The Ten Datus were: Datu Puti (the leader), Datu Balensusa, Datu Bangkaya, Datu Dumalugdog, Datu Dumangsil, Datu Dumangsol, Datu Lubay, Datu Panduhinog, Datu Paliburong, and Datu Sumakwel.

    One dark night after loading on boats their families, warriors, slaves, and supplies, they secretly left in their balangays (boats) without a specific destination in mind. After sailing north for many days, they reached the southern tip of Panay Island. They landed at the mouth of the Sirwagan River there, near the present town of San Joaquin in Iloilo. From there they proceeded to Lake Andona where they met an Ati fisherman. This man led them to the Negrito village of Sinugbuhan and was introduced to the local ruler, King Marikudo and his queen, Maniwantiwan. Datu Puti addressed them and said they came as friends and would like to buy land.

    Marikudo consulted his wife and the elders of his kingdom and agreed to sell some land to them. The purchase price consisted of a gold salakot (a native helmet) for Marikudo and a long gold sumangyad (necklace) for Maniwantiwan. The sale was sealed by a pact of friendship and merry feasting. After that, Marikudo and his people bade farewell to the Borneans and went into the hills.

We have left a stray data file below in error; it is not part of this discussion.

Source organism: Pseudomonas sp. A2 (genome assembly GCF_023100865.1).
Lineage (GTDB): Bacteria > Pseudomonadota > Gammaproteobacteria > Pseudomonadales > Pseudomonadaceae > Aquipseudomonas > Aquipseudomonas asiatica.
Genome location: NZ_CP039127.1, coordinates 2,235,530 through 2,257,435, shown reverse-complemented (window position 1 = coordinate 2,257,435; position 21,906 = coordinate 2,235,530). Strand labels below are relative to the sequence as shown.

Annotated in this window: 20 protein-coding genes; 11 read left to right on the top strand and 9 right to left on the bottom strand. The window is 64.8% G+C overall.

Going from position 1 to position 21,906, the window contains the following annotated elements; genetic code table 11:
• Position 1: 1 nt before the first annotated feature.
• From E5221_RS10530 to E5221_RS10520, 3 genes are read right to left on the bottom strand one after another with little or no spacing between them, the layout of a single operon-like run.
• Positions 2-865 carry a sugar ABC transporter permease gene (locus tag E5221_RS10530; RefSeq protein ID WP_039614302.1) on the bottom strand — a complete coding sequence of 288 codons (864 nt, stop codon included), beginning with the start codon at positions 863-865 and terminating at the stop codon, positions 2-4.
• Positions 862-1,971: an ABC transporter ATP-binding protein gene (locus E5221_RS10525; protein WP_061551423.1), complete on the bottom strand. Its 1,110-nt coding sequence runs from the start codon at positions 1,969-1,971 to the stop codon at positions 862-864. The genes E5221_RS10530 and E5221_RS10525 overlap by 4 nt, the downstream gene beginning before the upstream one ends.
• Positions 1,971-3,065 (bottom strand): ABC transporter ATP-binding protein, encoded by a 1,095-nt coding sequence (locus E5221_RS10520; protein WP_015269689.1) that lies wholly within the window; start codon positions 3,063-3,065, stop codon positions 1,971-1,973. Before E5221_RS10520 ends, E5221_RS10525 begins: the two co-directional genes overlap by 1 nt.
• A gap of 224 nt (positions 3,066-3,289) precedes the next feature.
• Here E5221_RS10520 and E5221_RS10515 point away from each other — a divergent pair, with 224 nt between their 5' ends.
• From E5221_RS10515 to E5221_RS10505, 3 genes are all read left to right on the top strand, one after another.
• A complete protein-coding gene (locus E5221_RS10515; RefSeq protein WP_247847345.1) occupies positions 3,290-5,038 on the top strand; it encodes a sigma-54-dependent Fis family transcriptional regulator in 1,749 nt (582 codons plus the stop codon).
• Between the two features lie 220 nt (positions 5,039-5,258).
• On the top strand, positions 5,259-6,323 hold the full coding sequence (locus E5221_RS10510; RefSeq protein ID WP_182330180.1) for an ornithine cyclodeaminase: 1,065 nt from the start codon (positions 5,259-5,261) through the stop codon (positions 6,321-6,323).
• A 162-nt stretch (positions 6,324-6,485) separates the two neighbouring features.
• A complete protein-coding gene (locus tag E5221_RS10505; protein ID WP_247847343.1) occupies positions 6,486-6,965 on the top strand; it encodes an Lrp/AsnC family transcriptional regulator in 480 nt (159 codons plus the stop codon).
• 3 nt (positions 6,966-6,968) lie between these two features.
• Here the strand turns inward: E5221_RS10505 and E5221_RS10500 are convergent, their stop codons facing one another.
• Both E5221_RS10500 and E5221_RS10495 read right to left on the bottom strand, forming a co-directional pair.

Seven of the ten datus settled in Panay. The three others–Balensusa, Dumangsil and Puti sailed farther north and reached Lake Taal, in present-day Batangas province. Impressed by the fertility and scenic beauty of the area, Balensusa and Dumangsil settled there. Datu Puti, however, returned to Borneo. He told the Borneans about his exciting adventures in the islands of the north.


    http://www.philippinealmanac.com/
    ...than to speak out and remove all doubt." - Abraham Lincoln

    hubag bohol

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    Re: The Ten Bornean Datus: History or Legend?
    « Reply #3 on: March 29, 2011, 06:18:57 PM »
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  • The misconceptions surrounding Maragtas were further reinforced when even the highly respected historian, Dr. Henry Otley Beyer called it "a prehispanic document." In Philippine Saga which he wrote with Jaime C. de Veyra in 1947, he mentioned a manuscript from Panay known as Maragtas and “the ancient writing in which it was originally inscribed". Then in his Outline Review of Philippine Archaeology of 1949 he wrote the following:" A remarkable ancient document known as the “Maragtas,” dating probably from about 1225, was preserved in Panay and transliterated into romanized Visayan in the early Spanish days."


    More at: http://writingthirty.blogspot.com/2005/05/inquirer-and-those-bornean-datus.html
    ...than to speak out and remove all doubt." - Abraham Lincoln

    hubag bohol

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    Re: The Ten Bornean Datus: History or Legend?
    « Reply #4 on: March 29, 2011, 06:23:18 PM »
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  • Binirayan Festival





    The Binirayan Festival was first witnessed on January 11-13, 1974, organized by Governor Evelio B. Javier in an effort to revisit the past and relive the province’s noble heritage. In this way, Evelio Javier believed the Antiqueño could gain confidence in charting his future.